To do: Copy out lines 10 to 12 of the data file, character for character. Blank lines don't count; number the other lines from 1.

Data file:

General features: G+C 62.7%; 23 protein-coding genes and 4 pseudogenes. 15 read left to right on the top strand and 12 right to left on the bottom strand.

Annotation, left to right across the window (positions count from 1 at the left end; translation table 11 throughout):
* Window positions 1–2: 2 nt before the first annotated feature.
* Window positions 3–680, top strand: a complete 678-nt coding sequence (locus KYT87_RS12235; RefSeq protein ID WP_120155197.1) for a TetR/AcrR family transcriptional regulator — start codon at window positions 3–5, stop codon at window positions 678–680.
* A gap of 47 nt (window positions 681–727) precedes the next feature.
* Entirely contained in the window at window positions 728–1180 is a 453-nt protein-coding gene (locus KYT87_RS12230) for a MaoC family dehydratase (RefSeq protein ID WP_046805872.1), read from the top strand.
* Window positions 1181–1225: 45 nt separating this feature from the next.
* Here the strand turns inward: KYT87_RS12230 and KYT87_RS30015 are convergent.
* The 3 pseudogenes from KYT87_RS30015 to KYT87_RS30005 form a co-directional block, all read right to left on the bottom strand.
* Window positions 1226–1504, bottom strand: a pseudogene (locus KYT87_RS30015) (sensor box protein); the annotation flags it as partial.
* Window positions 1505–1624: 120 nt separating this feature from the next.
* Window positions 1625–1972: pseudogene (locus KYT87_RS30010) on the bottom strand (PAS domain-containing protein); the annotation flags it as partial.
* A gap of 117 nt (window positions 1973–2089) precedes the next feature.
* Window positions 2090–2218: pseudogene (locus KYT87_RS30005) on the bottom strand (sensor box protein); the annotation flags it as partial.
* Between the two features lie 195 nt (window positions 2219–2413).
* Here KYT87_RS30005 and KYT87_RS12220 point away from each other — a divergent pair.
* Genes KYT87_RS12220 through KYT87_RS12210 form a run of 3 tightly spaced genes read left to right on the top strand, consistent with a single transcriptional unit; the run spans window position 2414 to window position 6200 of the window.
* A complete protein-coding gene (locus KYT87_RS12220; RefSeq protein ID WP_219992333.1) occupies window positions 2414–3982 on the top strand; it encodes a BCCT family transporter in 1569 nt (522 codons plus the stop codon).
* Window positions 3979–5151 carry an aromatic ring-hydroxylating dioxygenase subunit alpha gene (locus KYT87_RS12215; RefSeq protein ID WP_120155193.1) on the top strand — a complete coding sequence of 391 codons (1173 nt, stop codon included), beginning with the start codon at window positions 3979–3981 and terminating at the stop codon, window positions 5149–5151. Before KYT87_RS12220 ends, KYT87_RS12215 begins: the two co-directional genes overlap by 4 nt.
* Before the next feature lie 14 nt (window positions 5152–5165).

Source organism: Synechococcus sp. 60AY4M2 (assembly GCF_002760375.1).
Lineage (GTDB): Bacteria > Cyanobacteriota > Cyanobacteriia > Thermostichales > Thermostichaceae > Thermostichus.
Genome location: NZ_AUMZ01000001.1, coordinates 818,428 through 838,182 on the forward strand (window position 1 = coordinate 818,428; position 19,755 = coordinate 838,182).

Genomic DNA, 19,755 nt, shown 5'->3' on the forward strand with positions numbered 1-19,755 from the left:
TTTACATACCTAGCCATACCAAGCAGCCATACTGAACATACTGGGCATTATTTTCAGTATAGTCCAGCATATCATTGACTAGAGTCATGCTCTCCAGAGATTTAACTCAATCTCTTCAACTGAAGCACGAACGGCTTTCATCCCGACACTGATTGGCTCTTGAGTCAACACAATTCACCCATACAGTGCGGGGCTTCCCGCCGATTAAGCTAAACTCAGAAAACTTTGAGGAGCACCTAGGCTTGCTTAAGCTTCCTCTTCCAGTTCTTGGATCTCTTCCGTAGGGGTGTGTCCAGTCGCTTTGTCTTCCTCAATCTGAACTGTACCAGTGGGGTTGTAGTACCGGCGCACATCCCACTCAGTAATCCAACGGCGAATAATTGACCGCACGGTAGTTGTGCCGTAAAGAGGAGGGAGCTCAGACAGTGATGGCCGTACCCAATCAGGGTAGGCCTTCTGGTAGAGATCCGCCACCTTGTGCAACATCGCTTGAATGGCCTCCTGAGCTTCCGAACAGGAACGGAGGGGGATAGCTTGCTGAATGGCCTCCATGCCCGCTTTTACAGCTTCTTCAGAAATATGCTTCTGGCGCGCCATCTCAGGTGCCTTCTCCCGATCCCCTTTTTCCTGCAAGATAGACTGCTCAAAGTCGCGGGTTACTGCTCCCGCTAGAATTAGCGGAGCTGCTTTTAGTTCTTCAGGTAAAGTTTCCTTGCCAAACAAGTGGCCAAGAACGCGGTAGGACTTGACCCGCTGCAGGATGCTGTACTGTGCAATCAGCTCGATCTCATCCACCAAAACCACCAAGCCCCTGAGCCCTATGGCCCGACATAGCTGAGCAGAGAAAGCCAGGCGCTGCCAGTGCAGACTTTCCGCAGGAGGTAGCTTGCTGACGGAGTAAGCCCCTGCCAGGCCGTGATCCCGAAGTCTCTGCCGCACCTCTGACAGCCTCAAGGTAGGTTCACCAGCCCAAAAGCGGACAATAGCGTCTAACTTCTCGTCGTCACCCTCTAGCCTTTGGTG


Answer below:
* Window positions 1226–1504, bottom strand: a pseudogene (locus KYT87_RS30015) (sensor box protein); the annotation flags it as partial.
* Window positions 1505–1624: 120 nt separating this feature from the next.
* Window positions 1625–1972: pseudogene (locus KYT87_RS30010) on the bottom strand (PAS domain-containing protein); the annotation flags it as partial.